• Everyone repeat after me, "It's an education project, not a laptop project."

    I have watched several children play around with my XO, and not once has any of them ever asked me how to start or stop an activity using the Sugar UI. Truly, it is a brilliantly simple interface.

    Frankly, the Journal is one of the very best parts of the whole thing. The XO remembers everything you do, automatically. You don't have to hit "save" when you've finished writing something, or deal with "files" and "folders" -- kids have no concept of such abstractions. You just use the durn thing, and it records everything for you, silently and efficiently. When you want to go back to what you were doing, you go to your Journal, and bingo, there it is. One click, and you're back in the saddle.

    The key point here is to remember that Sugar is for kids. If you want an adult interface, you can install XFCE or your adult-sized distro of choice. Since it's just a standard Linux box, it's really easy to explore.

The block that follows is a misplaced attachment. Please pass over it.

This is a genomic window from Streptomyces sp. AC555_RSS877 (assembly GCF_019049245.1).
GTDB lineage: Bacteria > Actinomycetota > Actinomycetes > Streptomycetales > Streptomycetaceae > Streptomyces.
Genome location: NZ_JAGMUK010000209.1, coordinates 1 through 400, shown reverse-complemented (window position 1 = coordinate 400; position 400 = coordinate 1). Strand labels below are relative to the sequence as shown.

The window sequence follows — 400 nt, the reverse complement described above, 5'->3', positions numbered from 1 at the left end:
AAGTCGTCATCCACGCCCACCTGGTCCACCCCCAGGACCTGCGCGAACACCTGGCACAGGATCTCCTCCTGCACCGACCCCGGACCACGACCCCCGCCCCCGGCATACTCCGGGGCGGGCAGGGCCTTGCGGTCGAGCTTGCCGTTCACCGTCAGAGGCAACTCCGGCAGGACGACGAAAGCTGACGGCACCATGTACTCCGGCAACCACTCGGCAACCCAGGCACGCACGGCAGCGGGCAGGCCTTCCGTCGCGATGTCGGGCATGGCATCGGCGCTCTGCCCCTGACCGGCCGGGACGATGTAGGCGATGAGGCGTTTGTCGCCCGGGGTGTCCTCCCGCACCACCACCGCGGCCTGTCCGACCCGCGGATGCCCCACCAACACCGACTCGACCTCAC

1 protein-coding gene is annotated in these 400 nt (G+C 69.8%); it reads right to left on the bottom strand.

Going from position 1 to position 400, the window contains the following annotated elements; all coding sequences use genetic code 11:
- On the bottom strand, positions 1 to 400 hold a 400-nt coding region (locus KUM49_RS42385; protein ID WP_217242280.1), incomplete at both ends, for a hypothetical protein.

• by grumbel (592662)

      "It's an education project, not a laptop project."

      I hear that a lot, but for most part it really is a laptop project, a laptop to be used in education, sure, but the hardware and software is pretty much what OLPC is.

      Truly, it is a brilliantly simple interface.

      I wouldn't call it brilliant, at least not right now, it is certainly not bad and having all applications run automatically in fullscreen is a big plus on a small screen, but it still has a long way to go.

      Frankly, the Journal is one of the very best parts of the whole thing.

      In a few month/years, maybe. At the moment the Journal feels still very unfinished and broken. Hardly any Activities provides proper thumb

  • Is it just me or do the first two look like Fisher Price kids toys?